13. Wow Lisa. All I can say is wow. Please, please, please send this out...somewhere... as an op ed piece. You must.

  14. We often say, “Life is a movie”. But it isn’t. There’s no script and there’s very few really good actors. Life is mostly chaos while we attempt making sense of it and controlling it a bit.

    Some bury themselves in rituals and symbols, often accepting and not questioning the words of religions or militaries or parents or radio voices.

    A few people will ask, “What is this thing called Life?” while also never expecting a clear and precise answer.

    I cannot cheer the death of a bad person. Cheering and partying about death seems medieval or even primeval, and not something found along the path to enlightenment.

    Bin Laden wasn’t a “people’s revolutionary” wanting to improve everyone’s lot in life. No, he was a wealthy man using radical religion as if it were a laser guided missile. He tapped into ancient fears, ancient grudges, ancient blood feuds then he sat back enjoying the mayhem.

    Cheering his death is like feeling good about road rage. OK, so you flipped off someone, screamed a stream of obscenities and got ahead of the other car. Tell me, what did you gain? So you got home two minutes early but what’s that worth?

    Looking down that metaphorical road, you’ve had your moment of self-congratulations, you’ve cheered your victory ... but what about a thousand other rage-filled Bin Laden wannabes who are now really pissed at your vengeance and your cheering?

    Zealots plot revenge, they like to wave their guns, especially when you’re boastful and nationalistic. They have nothing but their hate and they have their crazies wearing shoe bombs, vest bombs and underpants bombs. They also have a world filled with poverty and have-nots as a place to fester their ugliness.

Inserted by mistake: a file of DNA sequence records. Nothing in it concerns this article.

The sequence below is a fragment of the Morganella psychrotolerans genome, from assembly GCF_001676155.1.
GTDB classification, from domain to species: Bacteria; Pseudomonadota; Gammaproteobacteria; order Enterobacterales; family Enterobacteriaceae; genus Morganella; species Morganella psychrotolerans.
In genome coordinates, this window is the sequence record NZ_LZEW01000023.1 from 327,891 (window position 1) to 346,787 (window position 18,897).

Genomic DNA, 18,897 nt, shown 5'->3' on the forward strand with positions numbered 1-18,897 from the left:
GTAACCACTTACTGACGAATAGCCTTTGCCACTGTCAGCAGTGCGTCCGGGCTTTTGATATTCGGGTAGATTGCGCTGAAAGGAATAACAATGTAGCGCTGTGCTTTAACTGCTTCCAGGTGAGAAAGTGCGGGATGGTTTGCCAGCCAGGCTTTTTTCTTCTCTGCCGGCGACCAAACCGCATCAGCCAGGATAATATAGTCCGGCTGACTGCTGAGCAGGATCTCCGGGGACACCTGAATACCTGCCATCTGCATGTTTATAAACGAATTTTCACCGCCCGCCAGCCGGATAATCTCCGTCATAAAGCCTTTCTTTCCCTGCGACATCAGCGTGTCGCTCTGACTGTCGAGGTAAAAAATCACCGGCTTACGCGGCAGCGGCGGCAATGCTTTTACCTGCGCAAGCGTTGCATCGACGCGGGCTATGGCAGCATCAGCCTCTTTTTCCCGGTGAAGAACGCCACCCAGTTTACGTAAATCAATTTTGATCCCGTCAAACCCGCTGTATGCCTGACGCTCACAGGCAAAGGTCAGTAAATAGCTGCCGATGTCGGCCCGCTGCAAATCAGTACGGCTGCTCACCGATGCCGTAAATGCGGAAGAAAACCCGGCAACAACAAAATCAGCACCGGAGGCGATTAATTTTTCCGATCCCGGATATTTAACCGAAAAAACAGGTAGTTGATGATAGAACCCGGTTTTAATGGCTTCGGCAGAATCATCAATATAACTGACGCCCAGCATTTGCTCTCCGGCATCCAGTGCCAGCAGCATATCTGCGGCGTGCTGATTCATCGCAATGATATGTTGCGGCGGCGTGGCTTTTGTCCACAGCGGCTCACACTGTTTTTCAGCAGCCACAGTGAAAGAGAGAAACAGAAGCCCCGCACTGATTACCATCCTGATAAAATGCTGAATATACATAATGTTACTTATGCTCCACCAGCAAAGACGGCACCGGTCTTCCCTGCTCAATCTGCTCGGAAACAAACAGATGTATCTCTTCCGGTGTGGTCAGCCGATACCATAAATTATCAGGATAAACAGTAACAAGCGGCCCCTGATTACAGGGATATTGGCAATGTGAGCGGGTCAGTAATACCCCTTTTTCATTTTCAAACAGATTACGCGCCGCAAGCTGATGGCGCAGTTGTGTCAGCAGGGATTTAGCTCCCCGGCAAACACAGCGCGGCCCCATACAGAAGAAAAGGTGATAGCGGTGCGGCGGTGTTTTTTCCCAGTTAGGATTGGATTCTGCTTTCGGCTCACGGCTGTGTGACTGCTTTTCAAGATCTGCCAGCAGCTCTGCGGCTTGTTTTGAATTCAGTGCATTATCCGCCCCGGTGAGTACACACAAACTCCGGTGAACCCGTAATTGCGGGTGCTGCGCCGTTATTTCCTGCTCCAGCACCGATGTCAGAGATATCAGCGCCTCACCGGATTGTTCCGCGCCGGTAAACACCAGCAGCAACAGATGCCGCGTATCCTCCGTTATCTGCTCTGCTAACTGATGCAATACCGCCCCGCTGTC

No, I will not cheer over the demise of Bin Laden. Good riddance, but that’s not a reason to party.

  15. On the other hand, nothing is vulgar, your are not vulgar, no one is vulgar !

    There are expressions that represent feelings. No one is really meaning to fuck anybody ! ?

    Believe me. Or, if you already do...

  16. Terrific post, Lisa. Well said.

  17. Excellent, excellent post. Should be printed in every paper in this country.

    By the way, war is vulgar. Using a four letter word is simply extracting the most from language.

  18. Thank you Lisa - feeling much the same.

  19. I appreciate this essay very much.

    I am not celebrating this. My mother raised me better than that!

    bin Laden was a man who used money he inherited from his father's construction empire, building for rich oil sheiks, to perpetuate his own ego driven version of Islam. This killed more Muslims than Americans.

    If you feel regret for this death, also kindly direct your heart to Muslims who have been murdered by bin Laden's evil too.

    Think of the woman who in the final moments of her life was used to shield his cowardly protectors and died because of it. They did not deserve death.